Il:lU UlCll {.'aw till' .spectator.-,' nil e.\ liiliition of tricky nimiiiijr such a* U seldom seen, ami gained con.sidei'au'.e ground. A bad attempt at eontroim; by tin; British full-back put tlu; ball into Toi'ker's hands close to Jiritain'- <;<«). but lie fell, and I<K the chance. The visitors now hail a turn at defence, and Fitzgerald was within an ace of scoring when he was grassed. The honi.' team pressed hard, close play- ensuiii'i on line. Tlicii from tile ruck Kyle made an opening and Kill"' scored. Hooker failed' to convert. 'Britain -7 Taranaki ii

Mill tin- lioiiic team attacked, head..! lir I'arkcr. Then Kvle secured and pa--setl to Xiuj,'. Mfenco. In Osborn", who was near Ul«' line. Taranaki \v:is- improving ovoi'v minnlc ami with quick rushes kept liritaiii busy. Then Britain broke awav, and after line. pa--sins Moorhoi:>v ran riejil throajdi Hiopposing backs and scored. Uieriu converted. i ISritain Mi j Taranaki <i I Tlii'ii ensued lieautil'u! passing work : l)V Britain, and finally Wagtail' passed j to .Moorhoiis.o, wlm waltzed in ivil.li I lie Held vai'J- be'liind. Cuvriu kicked a } ••po>.l. ( .V:' ISritain M I Taranaki 0 I Almost immediately afterwards Tail- ' hou tackled a man who had not got the [ball, and (luerin kicked an easy penult v | Roal. | Ciitain 37 I Taranaki <> I Then Moorhousc- ninblod in aipiiu aftor loosw ji'av in tin- 'ield. Guernrs kick failed. ' ' » ISritain W Taranaki "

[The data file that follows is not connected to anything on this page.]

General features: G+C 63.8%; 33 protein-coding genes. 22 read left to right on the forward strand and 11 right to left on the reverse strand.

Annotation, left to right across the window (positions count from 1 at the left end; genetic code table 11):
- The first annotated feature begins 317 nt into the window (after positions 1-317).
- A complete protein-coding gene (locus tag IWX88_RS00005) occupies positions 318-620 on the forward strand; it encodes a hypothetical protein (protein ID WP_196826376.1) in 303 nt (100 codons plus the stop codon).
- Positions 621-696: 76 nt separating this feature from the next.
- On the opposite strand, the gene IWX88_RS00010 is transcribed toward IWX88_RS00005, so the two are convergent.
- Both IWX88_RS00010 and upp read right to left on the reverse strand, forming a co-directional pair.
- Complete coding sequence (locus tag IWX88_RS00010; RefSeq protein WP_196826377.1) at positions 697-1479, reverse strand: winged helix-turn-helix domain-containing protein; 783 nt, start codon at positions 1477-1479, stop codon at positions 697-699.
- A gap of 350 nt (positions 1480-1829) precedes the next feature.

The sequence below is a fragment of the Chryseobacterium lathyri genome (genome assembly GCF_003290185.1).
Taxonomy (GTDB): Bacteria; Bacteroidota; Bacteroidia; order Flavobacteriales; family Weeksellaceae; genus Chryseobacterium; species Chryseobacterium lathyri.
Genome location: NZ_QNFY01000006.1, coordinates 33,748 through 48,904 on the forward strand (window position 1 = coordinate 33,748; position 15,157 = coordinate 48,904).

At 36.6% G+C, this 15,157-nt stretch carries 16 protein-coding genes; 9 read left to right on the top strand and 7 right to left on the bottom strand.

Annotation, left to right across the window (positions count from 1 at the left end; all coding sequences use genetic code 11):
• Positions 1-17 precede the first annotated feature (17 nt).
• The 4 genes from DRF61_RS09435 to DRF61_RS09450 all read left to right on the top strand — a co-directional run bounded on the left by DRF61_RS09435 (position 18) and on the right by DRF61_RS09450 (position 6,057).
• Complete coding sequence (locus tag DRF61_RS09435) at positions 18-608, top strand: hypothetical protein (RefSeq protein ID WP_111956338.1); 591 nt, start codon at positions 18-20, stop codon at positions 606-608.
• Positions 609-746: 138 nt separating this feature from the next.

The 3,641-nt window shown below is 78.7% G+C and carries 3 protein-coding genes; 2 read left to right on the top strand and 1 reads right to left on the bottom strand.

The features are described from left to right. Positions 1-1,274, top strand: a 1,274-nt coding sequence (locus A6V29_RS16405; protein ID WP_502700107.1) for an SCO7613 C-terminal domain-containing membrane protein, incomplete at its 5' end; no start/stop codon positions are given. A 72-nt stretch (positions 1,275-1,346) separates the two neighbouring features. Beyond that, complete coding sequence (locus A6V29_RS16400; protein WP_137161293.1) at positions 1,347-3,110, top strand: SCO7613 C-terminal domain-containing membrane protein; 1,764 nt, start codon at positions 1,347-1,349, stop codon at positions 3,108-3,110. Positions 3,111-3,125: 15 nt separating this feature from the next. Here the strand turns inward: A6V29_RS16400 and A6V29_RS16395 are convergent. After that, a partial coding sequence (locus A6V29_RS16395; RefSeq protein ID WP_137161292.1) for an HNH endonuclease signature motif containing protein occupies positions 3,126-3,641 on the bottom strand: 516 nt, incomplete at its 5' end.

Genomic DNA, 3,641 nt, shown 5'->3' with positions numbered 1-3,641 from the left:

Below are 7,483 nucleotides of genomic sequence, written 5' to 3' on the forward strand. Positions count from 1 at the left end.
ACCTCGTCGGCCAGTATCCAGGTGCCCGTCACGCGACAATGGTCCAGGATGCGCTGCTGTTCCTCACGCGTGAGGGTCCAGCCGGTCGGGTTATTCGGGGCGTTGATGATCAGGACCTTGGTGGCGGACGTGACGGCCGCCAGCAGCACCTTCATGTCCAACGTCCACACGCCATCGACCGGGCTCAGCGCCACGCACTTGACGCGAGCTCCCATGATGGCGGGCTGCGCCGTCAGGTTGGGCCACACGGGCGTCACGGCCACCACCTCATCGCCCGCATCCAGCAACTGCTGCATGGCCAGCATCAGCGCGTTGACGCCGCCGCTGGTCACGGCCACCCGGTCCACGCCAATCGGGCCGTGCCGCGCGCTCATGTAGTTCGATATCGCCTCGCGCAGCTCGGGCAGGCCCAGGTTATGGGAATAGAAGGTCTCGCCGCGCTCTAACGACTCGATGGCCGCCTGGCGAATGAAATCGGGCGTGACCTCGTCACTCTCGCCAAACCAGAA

After a strong Taranaki rush, Britain was penalised for off-side play, and Hooker kicked a nice goal. Britain .-r 40 Taranaki 8 Taranaki, headed by King and Kyle, attacked strongly, and eventually King scored from the nick. Hooker's kick, failed, Britain 40 Taranaki 11 Then England attacked, Hall passed to McGara, and once more Britain scored. Gucrin's kick faicd. Britain • 43 Taranaki 11 A few minutes later the game ended. Mr. Murray, of Sydney, refereed.

This article text was automatically generated and may include errors. View the full page to see article in its original form.
Permanent link to this item

https://paperspast.natlib.govt.nz/newspapers/TDN19140724.2.10

Bibliographic details

Big Football, Taranaki Daily News, Volume LVII, Issue 54, 24 July 1914

Word Count
2,036

Big Football Taranaki Daily News, Volume LVII, Issue 54, 24 July 1914

Working